Reviews for Throw Me to the Wolves

Based on the story of Christopher Jefferies, hounded by the press for a crime he didn’t commit, this is an elegiac exploration of trauma.

The poet Patrick McGuinness has always been interested in the hidden folds of our inner lives, the seams connecting present and past. As he admits in Other People’s Countries, his ingeniously fractured 2014 memoir about the sleepy Belgian town where he spent part of his childhood, “like a character in a Beckett play, I’ve always found the hardest words of all to be here and now”. In that book he described how his dressmaker grandmother would sew his school uniform, as ever paying particular attention to the lining or “doublure” (“the wearer might project the outer garment, but really their relationship was with the doublure”). Off he went to English public school, in a uniform that was secretly unique... 

New York Times

Patrick McGuinness’s “Throw Me to the Wolves” begins with the discovery of the body of a murdered woman named Zalie Dyer, found among the weeds and trash on the outskirts of a city in present-day southeast England. Among the first on the scene are the novel’s narrator, a detective nicknamed Prof, and his partner, Gary. This somewhat ill-matched pair will conduct the investigation of Zalie’s death. Almost at once they have a suspect in custody: Wolphram, a retired schoolteacher. A public rush to judgment occurs. Wolphram is a loner who reads poetry and listens to opera box sets on his expensive music system. “It’s all set up,” Prof remarks. “Mr. Wolphram is going to be the nation’s High-Culture Hermit-Ogre.”...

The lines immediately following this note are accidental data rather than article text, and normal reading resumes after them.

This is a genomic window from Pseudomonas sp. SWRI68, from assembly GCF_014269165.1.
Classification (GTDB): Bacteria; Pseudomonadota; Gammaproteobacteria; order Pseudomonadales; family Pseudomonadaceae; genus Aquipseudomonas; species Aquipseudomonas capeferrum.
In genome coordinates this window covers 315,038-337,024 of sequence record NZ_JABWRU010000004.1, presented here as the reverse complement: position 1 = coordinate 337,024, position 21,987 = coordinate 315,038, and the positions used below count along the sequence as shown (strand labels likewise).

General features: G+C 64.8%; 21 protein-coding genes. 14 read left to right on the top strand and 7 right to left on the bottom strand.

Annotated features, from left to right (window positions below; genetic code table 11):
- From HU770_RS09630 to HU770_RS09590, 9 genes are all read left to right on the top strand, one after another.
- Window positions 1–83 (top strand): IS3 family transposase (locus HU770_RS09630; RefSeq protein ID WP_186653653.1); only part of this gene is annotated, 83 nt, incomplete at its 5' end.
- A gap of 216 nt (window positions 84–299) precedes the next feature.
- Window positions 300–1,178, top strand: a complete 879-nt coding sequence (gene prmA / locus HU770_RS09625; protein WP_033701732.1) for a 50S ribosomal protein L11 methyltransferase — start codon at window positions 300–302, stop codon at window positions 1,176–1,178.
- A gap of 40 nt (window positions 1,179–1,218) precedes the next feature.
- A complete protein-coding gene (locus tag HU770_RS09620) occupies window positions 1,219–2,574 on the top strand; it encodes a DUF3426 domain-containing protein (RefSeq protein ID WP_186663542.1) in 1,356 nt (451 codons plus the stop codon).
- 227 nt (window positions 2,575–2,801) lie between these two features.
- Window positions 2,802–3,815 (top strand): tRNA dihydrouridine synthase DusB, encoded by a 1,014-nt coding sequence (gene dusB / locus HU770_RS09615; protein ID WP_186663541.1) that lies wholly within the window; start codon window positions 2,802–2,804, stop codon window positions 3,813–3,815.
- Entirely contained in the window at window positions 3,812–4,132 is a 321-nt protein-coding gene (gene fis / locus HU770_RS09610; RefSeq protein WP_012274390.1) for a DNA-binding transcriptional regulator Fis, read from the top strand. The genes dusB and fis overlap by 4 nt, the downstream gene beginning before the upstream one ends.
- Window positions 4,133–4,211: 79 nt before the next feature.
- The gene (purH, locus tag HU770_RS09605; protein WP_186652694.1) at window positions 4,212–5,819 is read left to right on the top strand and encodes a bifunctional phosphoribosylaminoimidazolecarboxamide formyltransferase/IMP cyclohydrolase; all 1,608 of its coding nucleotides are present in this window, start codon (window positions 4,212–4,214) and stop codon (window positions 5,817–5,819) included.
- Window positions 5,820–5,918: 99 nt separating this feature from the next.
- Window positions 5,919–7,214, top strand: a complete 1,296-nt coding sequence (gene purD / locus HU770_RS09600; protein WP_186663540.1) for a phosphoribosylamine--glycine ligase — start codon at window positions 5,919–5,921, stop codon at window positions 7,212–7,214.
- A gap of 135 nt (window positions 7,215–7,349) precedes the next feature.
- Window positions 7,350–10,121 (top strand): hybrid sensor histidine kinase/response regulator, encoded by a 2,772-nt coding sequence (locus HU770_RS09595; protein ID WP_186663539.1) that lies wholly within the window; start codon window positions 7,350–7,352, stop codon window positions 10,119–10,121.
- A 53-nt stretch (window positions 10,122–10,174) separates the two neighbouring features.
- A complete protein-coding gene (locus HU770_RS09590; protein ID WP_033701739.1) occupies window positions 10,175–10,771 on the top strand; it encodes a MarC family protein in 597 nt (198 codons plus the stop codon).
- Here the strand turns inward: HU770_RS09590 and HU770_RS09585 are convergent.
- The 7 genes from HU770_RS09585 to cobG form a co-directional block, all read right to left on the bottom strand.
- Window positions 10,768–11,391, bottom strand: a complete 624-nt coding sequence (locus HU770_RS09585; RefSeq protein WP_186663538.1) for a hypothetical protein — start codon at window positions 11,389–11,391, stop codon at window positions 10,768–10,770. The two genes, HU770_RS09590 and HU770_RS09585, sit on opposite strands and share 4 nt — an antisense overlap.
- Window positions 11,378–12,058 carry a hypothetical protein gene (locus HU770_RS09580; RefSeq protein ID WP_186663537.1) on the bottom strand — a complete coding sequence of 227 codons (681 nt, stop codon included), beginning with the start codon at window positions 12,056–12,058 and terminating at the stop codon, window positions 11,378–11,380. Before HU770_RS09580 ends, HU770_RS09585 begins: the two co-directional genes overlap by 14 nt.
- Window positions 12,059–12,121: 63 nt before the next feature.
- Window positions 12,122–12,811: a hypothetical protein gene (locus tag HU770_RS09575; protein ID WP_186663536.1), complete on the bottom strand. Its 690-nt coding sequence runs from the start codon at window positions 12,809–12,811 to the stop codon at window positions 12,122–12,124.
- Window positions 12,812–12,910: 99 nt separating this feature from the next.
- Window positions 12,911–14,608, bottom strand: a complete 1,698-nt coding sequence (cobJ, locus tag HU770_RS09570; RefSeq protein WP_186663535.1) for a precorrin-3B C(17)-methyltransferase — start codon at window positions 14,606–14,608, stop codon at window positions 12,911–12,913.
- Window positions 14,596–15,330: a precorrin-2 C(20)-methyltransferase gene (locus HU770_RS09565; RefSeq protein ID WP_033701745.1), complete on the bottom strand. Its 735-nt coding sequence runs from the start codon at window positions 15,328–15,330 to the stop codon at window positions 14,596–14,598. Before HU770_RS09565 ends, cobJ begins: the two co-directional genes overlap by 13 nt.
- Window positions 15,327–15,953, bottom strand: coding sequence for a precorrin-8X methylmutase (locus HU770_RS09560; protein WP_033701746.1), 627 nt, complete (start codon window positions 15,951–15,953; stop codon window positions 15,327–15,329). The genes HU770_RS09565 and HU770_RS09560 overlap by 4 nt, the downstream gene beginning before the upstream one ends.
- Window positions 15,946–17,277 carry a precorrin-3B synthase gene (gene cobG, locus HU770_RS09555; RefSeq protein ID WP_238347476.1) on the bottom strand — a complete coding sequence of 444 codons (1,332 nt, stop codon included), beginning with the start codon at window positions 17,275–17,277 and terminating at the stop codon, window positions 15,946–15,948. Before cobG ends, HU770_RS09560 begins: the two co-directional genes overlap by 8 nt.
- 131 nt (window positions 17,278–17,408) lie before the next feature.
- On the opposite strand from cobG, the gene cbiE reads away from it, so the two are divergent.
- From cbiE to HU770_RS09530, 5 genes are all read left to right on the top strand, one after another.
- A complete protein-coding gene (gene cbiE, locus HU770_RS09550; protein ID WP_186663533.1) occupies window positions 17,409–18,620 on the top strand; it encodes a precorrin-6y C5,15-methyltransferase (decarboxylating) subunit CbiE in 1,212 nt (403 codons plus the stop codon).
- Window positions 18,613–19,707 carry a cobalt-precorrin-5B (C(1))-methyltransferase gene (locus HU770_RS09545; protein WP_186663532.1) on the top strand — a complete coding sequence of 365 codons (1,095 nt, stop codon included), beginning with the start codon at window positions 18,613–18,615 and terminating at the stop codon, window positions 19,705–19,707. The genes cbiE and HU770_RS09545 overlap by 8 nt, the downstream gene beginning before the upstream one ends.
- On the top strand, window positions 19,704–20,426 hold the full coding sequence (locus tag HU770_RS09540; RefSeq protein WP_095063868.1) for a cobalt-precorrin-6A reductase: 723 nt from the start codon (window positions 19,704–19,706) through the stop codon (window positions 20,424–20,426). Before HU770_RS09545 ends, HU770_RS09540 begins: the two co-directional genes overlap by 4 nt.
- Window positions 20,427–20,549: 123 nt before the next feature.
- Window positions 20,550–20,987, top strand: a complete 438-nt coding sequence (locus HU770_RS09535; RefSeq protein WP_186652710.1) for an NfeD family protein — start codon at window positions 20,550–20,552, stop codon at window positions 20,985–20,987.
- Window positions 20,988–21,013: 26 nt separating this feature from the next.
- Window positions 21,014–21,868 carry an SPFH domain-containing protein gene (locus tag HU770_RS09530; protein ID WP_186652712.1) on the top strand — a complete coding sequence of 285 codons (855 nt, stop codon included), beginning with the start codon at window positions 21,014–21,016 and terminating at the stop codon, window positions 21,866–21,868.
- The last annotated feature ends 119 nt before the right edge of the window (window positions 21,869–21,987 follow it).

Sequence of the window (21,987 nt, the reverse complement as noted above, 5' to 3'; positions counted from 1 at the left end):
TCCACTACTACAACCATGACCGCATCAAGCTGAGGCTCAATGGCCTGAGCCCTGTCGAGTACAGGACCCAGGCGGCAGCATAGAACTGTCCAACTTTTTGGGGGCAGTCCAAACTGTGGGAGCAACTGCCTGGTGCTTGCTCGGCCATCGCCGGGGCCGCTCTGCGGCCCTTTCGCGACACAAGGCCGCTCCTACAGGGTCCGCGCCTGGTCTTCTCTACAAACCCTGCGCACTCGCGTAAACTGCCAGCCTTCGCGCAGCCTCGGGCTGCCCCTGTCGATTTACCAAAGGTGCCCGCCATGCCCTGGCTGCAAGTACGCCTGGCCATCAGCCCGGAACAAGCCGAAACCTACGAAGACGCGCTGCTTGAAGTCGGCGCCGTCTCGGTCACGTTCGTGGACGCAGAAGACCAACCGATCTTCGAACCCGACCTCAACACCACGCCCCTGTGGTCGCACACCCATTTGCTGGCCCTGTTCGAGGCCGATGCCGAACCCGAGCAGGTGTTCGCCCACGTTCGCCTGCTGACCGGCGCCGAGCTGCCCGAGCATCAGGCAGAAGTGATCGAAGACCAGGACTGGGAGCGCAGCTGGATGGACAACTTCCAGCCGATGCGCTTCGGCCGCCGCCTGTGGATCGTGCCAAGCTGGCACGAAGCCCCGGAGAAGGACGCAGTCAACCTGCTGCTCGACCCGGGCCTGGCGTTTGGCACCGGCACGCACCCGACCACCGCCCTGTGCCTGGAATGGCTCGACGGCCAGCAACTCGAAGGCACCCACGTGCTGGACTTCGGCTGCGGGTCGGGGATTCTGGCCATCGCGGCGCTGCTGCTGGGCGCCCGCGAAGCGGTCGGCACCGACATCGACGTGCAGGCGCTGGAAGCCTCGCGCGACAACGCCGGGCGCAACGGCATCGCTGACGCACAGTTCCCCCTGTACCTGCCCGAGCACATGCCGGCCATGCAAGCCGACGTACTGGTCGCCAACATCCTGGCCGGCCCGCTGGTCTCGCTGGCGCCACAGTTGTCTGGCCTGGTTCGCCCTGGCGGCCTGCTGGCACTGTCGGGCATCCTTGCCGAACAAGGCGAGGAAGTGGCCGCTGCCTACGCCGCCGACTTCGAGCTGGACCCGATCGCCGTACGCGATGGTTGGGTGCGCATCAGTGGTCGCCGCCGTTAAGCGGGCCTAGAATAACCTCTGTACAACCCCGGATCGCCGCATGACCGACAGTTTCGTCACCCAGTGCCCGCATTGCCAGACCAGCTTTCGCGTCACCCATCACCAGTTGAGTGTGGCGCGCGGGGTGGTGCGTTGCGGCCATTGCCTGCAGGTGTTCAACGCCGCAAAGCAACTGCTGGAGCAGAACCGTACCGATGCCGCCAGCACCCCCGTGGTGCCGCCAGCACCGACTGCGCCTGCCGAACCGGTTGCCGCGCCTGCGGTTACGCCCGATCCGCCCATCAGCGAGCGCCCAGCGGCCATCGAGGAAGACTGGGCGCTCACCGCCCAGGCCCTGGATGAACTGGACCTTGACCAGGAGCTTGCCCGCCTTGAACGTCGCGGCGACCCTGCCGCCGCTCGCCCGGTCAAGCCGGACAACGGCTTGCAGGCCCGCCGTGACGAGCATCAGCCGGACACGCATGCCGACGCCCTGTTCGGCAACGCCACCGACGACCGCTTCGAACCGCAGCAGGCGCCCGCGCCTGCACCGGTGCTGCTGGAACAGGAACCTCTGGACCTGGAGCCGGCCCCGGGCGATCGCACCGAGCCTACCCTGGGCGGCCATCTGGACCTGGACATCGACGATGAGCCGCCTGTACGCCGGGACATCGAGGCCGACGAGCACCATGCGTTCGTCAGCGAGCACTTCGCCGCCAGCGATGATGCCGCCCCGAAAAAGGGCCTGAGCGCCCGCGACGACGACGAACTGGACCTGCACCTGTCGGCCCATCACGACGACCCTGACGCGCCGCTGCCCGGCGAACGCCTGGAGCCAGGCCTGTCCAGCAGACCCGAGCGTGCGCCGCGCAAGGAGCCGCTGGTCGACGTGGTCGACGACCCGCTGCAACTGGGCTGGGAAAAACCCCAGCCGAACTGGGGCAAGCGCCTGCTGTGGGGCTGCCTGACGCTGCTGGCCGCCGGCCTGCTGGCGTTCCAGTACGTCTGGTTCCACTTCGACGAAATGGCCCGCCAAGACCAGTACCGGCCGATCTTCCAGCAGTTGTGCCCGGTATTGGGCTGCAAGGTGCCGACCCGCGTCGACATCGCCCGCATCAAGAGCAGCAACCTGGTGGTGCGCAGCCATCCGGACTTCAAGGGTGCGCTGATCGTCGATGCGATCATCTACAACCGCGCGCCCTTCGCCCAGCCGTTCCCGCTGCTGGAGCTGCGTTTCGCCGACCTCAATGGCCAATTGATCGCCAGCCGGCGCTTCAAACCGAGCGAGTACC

iNews

Throw Me to the Wolves, by Patrick McGuinness: a moving fictional take on the hounding of Christopher Jefferies.

Patrick McGuinness uses Jefferies' terrible experiences as the basis for his thoughtful, sometimes provocative, fictional exploration, Throw Me to the Wolves. He shifts the action to an invented estuary town in the south-east of England and his imagined version of Jefferies is Michael Wolphram, a former teacher at Chapelton College.

McGuinness's story dwells on a couple of areas. One is the lives of the detectives investigating the killing; the other, the troubled world of British boarding schools during the 80s. They merge with the narrator, Alexander, who was a student at Chapelton before joining the police...

This stylish novel is part classic police procedural, part literary fiction, says Melissa Katsoulis...

Kent has been the setting for some decidedly unsettling fiction in recent years. David Mitchell and Nicola Barker have found an eerie darkness in the Garden of England, reimagining it as a metaphysical crossing place, a hiding place and a hinterland between city and country, land and water. Or as Patrick McGuinness puts it in his new novel, the way an estuary such as the Medway evokes “on the one hand, drains; on the other, the open sea”.

Financial Times

There are ghosts everywhere you look in Patrick McGuinness’s new novel: the ghosts haunting former public schoolboy Ander Widdowson and those haunting an entire nation.

A young woman named Zalie Dyer is found dead, her body wrapped in bin bags and left in a secluded spot in Kent. Sixty-eight-year-old retired teacher Michael Wolphram has been arrested in connection with her murder and is being interviewed by two police officers. One of them is Ander, who was taught by Wolphram at the local boarding school, Chapelton College, 30 years earlier.

There are ghosts everywhere you look in Patrick McGuinness’s new novel: the ghosts haunting former public schoolboy Ander Widdowson and those haunting an entire nation.

A young woman named Zalie Dyer is found dead, her body wrapped in bin bags and left in a secluded spot in Kent. Sixty-eight-year-old retired teacher Michael Wolphram has been arrested in connection with her murder and is being interviewed by two police officers. One of them is Ander, who was taught by Wolphram at the local boarding school, Chapelton College, 30 years earlier.

Throw Me to the Wolves by Patrick McGuinness 

Financial Times

Throw Me to the Wolves by Patrick McGuinness — absorbing police procedural...

For any media inquiries, please contact agent Peter Straus:

020 7221 3717

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